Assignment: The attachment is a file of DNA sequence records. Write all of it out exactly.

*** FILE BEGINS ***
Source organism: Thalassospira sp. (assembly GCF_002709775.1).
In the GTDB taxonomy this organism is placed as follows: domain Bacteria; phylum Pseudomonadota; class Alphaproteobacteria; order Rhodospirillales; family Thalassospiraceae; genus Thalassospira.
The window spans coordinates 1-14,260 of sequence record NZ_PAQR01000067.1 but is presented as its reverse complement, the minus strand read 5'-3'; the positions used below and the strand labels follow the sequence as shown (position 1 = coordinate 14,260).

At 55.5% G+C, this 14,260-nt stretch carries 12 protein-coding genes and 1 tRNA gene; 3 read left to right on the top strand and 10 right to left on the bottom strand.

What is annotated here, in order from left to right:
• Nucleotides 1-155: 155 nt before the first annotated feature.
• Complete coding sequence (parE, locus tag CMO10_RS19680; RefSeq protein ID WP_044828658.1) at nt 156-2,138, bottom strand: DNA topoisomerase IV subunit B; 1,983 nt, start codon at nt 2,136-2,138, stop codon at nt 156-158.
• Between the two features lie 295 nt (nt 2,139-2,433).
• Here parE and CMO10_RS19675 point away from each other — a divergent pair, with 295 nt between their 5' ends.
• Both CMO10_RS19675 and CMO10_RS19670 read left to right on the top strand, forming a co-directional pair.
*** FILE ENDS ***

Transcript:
Source organism: Thalassospira sp. (assembly GCF_002709775.1).
In the GTDB taxonomy this organism is placed as follows: domain Bacteria; phylum Pseudomonadota; class Alphaproteobacteria; order Rhodospirillales; family Thalassospiraceae; genus Thalassospira.
The window spans coordinates 1-14,260 of sequence record NZ_PAQR01000067.1 but is presented as its reverse complement, the minus strand read 5'-3'; the positions used below and the strand labels follow the sequence as shown (position 1 = coordinate 14,260).

At 55.5% G+C, this 14,260-nt stretch carries 12 protein-coding genes and 1 tRNA gene; 3 read left to right on the top strand and 10 right to left on the bottom strand.

What is annotated here, in order from left to right:
• Nucleotides 1-155: 155 nt before the first annotated feature.
• Complete coding sequence (parE, locus tag CMO10_RS19680; RefSeq protein ID WP_044828658.1) at nt 156-2,138, bottom strand: DNA topoisomerase IV subunit B; 1,983 nt, start codon at nt 2,136-2,138, stop codon at nt 156-158.
• Between the two features lie 295 nt (nt 2,139-2,433).
• Here parE and CMO10_RS19675 point away from each other — a divergent pair, with 295 nt between their 5' ends.
• Both CMO10_RS19675 and CMO10_RS19670 read left to right on the top strand, forming a co-directional pair.